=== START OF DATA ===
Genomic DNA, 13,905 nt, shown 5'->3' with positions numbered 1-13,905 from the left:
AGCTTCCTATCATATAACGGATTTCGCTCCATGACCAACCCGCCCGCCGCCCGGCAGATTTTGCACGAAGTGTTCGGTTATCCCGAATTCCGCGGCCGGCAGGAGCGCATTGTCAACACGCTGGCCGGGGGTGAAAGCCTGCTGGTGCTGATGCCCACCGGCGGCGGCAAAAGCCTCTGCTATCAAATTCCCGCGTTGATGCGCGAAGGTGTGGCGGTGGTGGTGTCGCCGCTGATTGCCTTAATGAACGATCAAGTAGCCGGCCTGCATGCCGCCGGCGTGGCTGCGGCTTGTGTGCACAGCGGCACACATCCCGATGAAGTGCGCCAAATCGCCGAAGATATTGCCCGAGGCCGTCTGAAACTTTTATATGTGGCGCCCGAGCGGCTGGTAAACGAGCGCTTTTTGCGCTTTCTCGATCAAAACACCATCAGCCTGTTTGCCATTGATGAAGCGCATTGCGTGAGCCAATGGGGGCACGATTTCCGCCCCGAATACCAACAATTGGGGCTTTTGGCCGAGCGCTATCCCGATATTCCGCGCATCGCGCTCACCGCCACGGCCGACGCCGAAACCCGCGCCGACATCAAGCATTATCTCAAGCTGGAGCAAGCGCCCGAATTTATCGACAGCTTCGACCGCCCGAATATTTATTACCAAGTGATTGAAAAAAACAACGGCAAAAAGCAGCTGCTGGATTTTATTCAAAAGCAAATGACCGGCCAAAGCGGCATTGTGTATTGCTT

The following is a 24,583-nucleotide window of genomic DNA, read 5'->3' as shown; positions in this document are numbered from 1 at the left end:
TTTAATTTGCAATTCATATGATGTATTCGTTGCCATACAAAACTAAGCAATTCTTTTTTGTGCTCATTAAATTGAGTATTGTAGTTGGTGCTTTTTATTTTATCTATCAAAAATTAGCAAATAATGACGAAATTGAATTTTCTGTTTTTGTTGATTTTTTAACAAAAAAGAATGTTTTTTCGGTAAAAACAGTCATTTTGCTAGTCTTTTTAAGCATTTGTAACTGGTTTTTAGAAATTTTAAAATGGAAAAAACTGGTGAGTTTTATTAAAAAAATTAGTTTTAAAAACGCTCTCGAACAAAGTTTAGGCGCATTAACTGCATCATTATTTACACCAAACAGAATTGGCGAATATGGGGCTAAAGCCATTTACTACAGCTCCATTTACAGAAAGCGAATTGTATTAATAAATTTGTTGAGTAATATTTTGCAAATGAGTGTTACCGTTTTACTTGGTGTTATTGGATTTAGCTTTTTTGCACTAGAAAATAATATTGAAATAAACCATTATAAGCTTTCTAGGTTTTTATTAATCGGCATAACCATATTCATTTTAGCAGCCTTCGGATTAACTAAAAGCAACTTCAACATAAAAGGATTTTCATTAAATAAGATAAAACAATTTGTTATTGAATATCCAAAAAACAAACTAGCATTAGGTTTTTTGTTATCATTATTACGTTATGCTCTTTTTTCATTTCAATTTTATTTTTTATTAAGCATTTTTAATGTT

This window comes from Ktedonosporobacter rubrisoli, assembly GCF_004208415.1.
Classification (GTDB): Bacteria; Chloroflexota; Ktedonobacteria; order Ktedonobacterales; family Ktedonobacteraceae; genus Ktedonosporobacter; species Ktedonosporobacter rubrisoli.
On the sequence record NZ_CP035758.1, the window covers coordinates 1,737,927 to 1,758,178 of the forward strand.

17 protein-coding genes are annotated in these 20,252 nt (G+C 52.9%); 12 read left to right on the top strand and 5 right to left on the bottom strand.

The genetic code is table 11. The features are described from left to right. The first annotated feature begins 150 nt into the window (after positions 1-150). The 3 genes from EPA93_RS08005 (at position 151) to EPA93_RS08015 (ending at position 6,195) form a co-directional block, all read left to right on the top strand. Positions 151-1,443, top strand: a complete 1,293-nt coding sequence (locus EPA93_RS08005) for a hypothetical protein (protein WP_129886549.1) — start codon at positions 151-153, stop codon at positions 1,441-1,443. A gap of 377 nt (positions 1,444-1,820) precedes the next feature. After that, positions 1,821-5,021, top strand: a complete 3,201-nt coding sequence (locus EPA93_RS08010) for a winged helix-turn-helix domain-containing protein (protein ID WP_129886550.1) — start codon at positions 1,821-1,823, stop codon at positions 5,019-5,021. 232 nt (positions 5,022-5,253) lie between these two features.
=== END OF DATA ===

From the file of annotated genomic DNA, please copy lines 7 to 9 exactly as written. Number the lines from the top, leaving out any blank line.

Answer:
On the sequence record NZ_CP035758.1, the window covers coordinates 1,737,927 to 1,758,178 of the forward strand.

17 protein-coding genes are annotated in these 20,252 nt (G+C 52.9%); 12 read left to right on the top strand and 5 right to left on the bottom strand.

The genetic code is table 11. The features are described from left to right. The first annotated feature begins 150 nt into the window (after positions 1-150). The 3 genes from EPA93_RS08005 (at position 151) to EPA93_RS08015 (ending at position 6,195) form a co-directional block, all read left to right on the top strand. Positions 151-1,443, top strand: a complete 1,293-nt coding sequence (locus EPA93_RS08005) for a hypothetical protein (protein WP_129886549.1) — start codon at positions 151-153, stop codon at positions 1,441-1,443. A gap of 377 nt (positions 1,444-1,820) precedes the next feature. After that, positions 1,821-5,021, top strand: a complete 3,201-nt coding sequence (locus EPA93_RS08010) for a winged helix-turn-helix domain-containing protein (protein ID WP_129886550.1) — start codon at positions 1,821-1,823, stop codon at positions 5,019-5,021. 232 nt (positions 5,022-5,253) lie between these two features.